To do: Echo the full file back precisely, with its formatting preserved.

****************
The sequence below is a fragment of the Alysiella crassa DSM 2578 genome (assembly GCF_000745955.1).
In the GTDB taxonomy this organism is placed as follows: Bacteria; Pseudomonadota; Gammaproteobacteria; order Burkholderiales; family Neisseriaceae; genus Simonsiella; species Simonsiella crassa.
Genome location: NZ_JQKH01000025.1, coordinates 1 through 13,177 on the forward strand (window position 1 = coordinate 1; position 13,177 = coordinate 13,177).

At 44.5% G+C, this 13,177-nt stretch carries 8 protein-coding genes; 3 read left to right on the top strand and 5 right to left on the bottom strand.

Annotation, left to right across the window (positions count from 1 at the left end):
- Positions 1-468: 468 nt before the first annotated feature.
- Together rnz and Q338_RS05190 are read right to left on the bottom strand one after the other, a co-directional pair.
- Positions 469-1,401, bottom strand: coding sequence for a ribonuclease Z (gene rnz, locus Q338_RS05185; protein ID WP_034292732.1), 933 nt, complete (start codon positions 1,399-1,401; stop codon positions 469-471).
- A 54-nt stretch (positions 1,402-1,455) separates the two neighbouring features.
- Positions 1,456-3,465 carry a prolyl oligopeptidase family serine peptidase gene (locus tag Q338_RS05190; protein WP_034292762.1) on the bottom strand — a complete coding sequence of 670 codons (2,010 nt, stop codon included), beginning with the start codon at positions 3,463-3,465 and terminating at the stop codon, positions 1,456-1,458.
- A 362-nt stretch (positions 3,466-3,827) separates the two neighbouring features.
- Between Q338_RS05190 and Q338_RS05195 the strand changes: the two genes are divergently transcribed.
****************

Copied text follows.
The sequence below is a fragment of the Alysiella crassa DSM 2578 genome (assembly GCF_000745955.1).
In the GTDB taxonomy this organism is placed as follows: Bacteria; Pseudomonadota; Gammaproteobacteria; order Burkholderiales; family Neisseriaceae; genus Simonsiella; species Simonsiella crassa.
Genome location: NZ_JQKH01000025.1, coordinates 1 through 13,177 on the forward strand (window position 1 = coordinate 1; position 13,177 = coordinate 13,177).

At 44.5% G+C, this 13,177-nt stretch carries 8 protein-coding genes; 3 read left to right on the top strand and 5 right to left on the bottom strand.

Annotation, left to right across the window (positions count from 1 at the left end):
- Positions 1-468: 468 nt before the first annotated feature.
- Together rnz and Q338_RS05190 are read right to left on the bottom strand one after the other, a co-directional pair.
- Positions 469-1,401, bottom strand: coding sequence for a ribonuclease Z (gene rnz, locus Q338_RS05185; protein ID WP_034292732.1), 933 nt, complete (start codon positions 1,399-1,401; stop codon positions 469-471).
- A 54-nt stretch (positions 1,402-1,455) separates the two neighbouring features.
- Positions 1,456-3,465 carry a prolyl oligopeptidase family serine peptidase gene (locus tag Q338_RS05190; protein WP_034292762.1) on the bottom strand — a complete coding sequence of 670 codons (2,010 nt, stop codon included), beginning with the start codon at positions 3,463-3,465 and terminating at the stop codon, positions 1,456-1,458.
- A 362-nt stretch (positions 3,466-3,827) separates the two neighbouring features.
- Between Q338_RS05190 and Q338_RS05195 the strand changes: the two genes are divergently transcribed.